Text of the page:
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Thread: rossi leverguns any good?

  1. #1
    Boolit Master craveman85's Avatar
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    rossi leverguns any good?

    im looking to get another levergun hopefully for bp loads. i was thinking maybe a rossi .45 colt or a .44-40 more likely the latter of the 2. are they any good? ive sold rossi single shots and they were pieces of junk but when i held a levergun it felt pretty good.

  2. #2
    Boolit Master

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    Perhaps a correlative question is equally important? Are parts and service available in a timely way for Rossi lever action rifles?
    Itís so simple to be wise. Just think of something stupid to say and then donít say it. Sam Levinson

  3. #3
    Boolit Master craveman85's Avatar
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    i take it you had a bad experience? i just got back from picking up primers at the gun shop and they had the one i wanted to check out there. feels nowhere near as smooth as my marlins and it felt like the lever wanted to come back about an 1/8 inch but couldnt. weight balance seemed ok and i hated the safety. think ill lookinto something different. not much out there in my price range in .44-40 though. 38-55 would be nice as well.

  4. #4
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    Bret4207's Avatar
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    I have an older Rossi Puma. It's not a Winchester 92, but then I wouldn't get a Winchester for $250.00 either, especially one in like new condition. I have no complaints.

  5. #5
    Boolit Master
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    I have 8 of them and have had no problems. I have found them to be more accurate with lead bullets than my marlin. They definetly have some short comings. 1st if you can find one get a pre-safety model, 2nd strip the ugly brown stain of the stocks. Most need some work fitting the wood to metal parts if you are picky about that. They have usually a really nice mahogany stock that comes out real nice when refinished. 3rd replace the rear sight. 4th cycle the action a few hundred times and find where there is metal dragging then work on it. I just added some metal polish and continue working the action, this smooths things out a lot. There is a problem if you want to mount a scope but then these are really open sight guns.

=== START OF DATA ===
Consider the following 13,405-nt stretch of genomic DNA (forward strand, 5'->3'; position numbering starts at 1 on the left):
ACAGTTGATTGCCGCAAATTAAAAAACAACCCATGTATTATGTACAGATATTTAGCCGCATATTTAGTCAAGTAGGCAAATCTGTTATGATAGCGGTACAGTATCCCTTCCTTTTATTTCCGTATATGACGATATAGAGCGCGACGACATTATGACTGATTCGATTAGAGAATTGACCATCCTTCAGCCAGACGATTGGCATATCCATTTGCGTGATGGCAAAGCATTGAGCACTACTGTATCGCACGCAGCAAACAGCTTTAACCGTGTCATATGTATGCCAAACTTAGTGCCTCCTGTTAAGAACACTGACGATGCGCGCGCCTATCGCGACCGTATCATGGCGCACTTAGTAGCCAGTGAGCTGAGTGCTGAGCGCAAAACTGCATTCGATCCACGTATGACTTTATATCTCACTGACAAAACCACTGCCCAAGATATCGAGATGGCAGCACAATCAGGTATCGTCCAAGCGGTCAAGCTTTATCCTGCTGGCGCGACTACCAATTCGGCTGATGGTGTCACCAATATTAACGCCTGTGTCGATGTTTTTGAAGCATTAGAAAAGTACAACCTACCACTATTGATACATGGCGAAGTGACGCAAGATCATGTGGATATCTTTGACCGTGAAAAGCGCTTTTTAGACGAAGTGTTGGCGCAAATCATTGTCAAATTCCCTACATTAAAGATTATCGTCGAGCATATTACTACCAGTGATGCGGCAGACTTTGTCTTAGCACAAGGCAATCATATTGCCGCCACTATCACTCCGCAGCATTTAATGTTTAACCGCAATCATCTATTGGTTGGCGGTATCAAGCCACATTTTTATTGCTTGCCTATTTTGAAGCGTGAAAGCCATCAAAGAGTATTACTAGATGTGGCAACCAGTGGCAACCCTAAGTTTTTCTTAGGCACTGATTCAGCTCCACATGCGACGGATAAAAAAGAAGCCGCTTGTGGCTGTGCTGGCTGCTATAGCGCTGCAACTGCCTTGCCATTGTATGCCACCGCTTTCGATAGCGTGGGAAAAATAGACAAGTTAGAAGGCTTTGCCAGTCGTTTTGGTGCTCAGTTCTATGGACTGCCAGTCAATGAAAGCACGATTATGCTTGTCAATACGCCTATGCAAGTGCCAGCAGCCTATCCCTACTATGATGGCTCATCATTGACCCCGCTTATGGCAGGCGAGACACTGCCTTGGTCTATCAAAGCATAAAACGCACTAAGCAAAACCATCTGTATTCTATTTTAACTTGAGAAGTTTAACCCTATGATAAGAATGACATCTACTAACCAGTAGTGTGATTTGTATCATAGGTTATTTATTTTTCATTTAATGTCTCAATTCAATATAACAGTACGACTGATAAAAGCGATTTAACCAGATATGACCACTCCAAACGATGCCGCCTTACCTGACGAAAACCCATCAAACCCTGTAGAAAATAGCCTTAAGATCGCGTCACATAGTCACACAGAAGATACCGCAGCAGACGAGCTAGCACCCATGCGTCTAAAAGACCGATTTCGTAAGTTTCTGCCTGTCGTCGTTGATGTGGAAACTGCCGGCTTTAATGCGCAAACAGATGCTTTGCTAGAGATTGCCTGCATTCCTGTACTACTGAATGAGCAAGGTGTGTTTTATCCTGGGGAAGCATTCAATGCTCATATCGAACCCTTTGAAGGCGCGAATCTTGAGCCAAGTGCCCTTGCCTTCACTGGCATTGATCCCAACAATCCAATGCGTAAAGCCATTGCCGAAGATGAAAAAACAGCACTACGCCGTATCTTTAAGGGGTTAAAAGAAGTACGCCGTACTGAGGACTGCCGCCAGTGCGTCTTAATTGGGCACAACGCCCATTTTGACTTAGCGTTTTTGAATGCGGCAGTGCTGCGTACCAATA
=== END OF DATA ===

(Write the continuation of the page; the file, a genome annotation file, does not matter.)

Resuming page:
Guess it is really what you want that you will go after, these definetly don't fit some peoples requirements but they work well for what they are.
    Dogg

  6. #6
    Boolit Master
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    I have a later model Rossi/Puma in 454 casull. I like it a lot other than the price of casull ammo. Working the action a lot empty will smooth them up just as it does with a Marlin. Junior D., who is a member here, has been shooting the same Rossi in 357 for over 30 years with no working problems. Inexpensive...yes. Junk...no.

    Tom

  7. #7
    Boolit Master



    missionary5155's Avatar
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    Greetings
    I have 2 in 45 Colt. Both shoot nicely and have not had any problems. They maybe do not have nice walnut and as finely finished as my 2 Win. SRC (1893 & 1903) BUT they shoot as well and did not cost a months salary each.
    "Come unto Me, all you who labor and are heavy burdened, and I will give you rest." Matthew 11:28
    Home built Matchlock similar to what an early 1600 Colonial soldier might have.

  8. #8
    Boolit Bub
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    I have a model 92 Rossi in 357 mag,I think it's a sweet little carbine,mine is an older one with no safety.They are right about the finish of the wood mine needs stripped and re-finished.

  9. #9
    Boolit Master Good Cheer's Avatar
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    I had a Rossi lever gun in 357. Hunted jack rabbits with it in Utah in '81 and south Texas in '91 too. The extractor kept falling out of it. But, with a scope and the old 358156 you could do most anything. Made a heart shot one night so far away the cross hairs were a foot and a half over his back. If the rifle hadn't had that embrassing habit of coming to pieces I certainly would not have let it get away.

  10. #10
    Boolit Master


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    I have 2 of the newer Braztech Rossi's, a .357 carbine I've had for about a year now and a .357 24" Octagon for about 4 months. The carbine has had over 3 K through it with no trouble at all and the Octagon about 1K again with no problems. Fit and finish are as good as any of the recent production Marlin 94's and as accurate. Both are head and shoulders above my Winchester 94AE .357 mechanically. Since I bought that gun I've learned more than I ever wanted to know about Winchester 94's. I'm sure they were fine guns at one time and in the original calibers but they are problematic in .357 Angle Ejects! IMO the current Rossi's are one of the "Best Buys" in pistol caliber leverguns!
    "The ultimate result of shielding men from the effects of folly is to fill the world with fools."
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  11. #11